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Now he is facing his own disabling challenge - dealing with the very rare brain disorder, superficial siderosis, as Sally Rae discovers.
Trish Hill has dubbed her husband "Hermit Hill". Now living a "super-quiet lifestyle", Dave Hill rarely leaves the couple's home at Waianakarua in North Otago.
It is ironic that a man who spent 20 years working with athletes with physical disabilities, including taking them to competitions around the world, is now more disabled than some he helped.
Mr Hill (56), who was diagnosed with superficial siderosis (SS) in 2004, was forced to give up his business after losing his balance, injuring himself and landing in hospital.
He has experienced many side effects associated with SS, including deafness, loss of balance and co-ordination, anosmia (loss of smell), ocular motor palsies and severe headaches and migraines.
People often asked if he was bitter, but he was more concerned about the future than the past, he said.
His wife communicates with him using a white board and sign language as he has been totally deaf for more than a year.
He went to Christchurch last week for a cochlear implant but there was a "huge chance" it would not work.
He would not know whether it was successful for about four months. Two previous implant operations on SS patients in New Zealand were failures.
A walking frame sits in the couple's home and Mr Hill's next move will be into an electric wheelchair - like his wife.
While he was "terrible on slopes and steps", it was being unable to hear that was the most frustrating, he said.
His neurologist believed there were possibly six or seven people with the disorder throughout New Zealand.
For Mr Hill the trigger was viral encephalitis - inflammation of the brain - in 1991.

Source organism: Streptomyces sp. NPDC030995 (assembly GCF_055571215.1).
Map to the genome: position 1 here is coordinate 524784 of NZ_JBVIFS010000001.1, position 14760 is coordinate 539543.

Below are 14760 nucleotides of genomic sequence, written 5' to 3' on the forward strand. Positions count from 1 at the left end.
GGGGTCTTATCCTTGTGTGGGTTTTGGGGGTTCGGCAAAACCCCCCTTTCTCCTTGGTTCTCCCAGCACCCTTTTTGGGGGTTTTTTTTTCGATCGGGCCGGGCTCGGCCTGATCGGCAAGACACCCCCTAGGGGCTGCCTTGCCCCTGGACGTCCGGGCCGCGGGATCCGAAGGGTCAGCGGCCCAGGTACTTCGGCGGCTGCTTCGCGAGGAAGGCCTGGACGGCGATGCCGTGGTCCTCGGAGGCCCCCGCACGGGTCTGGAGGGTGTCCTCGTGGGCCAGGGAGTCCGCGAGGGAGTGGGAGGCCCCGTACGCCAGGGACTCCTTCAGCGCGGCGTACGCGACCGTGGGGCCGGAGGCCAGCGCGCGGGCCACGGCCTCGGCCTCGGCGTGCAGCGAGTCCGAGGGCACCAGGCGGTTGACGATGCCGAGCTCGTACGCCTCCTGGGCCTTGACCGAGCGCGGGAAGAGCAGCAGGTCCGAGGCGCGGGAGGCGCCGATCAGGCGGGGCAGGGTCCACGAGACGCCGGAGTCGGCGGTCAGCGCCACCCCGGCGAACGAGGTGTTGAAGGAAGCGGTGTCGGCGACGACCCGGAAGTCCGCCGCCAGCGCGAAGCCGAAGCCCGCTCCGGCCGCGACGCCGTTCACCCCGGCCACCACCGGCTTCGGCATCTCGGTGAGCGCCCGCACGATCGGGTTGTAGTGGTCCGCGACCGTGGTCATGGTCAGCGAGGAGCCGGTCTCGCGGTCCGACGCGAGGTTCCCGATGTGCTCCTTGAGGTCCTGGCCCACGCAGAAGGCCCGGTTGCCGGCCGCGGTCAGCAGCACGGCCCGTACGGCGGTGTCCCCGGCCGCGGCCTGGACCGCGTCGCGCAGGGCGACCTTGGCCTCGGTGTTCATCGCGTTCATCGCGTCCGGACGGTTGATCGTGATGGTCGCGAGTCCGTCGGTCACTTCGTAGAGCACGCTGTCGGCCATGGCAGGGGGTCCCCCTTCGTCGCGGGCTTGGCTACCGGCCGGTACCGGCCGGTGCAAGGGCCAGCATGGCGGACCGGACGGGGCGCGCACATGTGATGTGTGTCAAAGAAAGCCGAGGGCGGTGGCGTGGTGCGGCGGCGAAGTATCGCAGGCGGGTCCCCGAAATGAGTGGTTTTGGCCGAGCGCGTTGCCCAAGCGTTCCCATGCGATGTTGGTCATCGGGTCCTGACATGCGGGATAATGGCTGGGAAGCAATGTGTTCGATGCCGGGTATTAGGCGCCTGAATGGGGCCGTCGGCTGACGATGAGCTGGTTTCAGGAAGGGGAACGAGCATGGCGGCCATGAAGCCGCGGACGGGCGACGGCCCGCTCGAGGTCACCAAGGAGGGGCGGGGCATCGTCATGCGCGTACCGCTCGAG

He had been appointed chef de mission for the Paralympics in Barcelona and part of his job was to raise funds and educate New Zealanders about the Paralympics.
He organised a fundraising trip from Bluff to Kaitaia. During that trip, "someone breathed viral encephalitis", he said.
Doctors did not initially pick up what was wrong and problems continued for nearly five months, with double vision and poor hearing, before he saw a neurologist who confirmed he had suffered viral encephalitis.
He was aware as early as 1999 that his hearing was deteriorating but experienced a bad year in 2003, with severe hearing loss, a mini stroke, the start of balance problems and eye-to-body co-ordination difficulties.
For a year, he saw specialists before finally consulting Dunedin neurologist Dr Alan Wright, "who immediately knew what was wrong".
"I could tell by his facial expression he knew. It appears that during his time at the famous M.A. Clinic in America, he twice had dealt with this rare disease."
Dr Wright held his arm on a steep downwards angle and said: "From now on your life is going to be like this." "Boy, was he ever correct," Mr Hill said.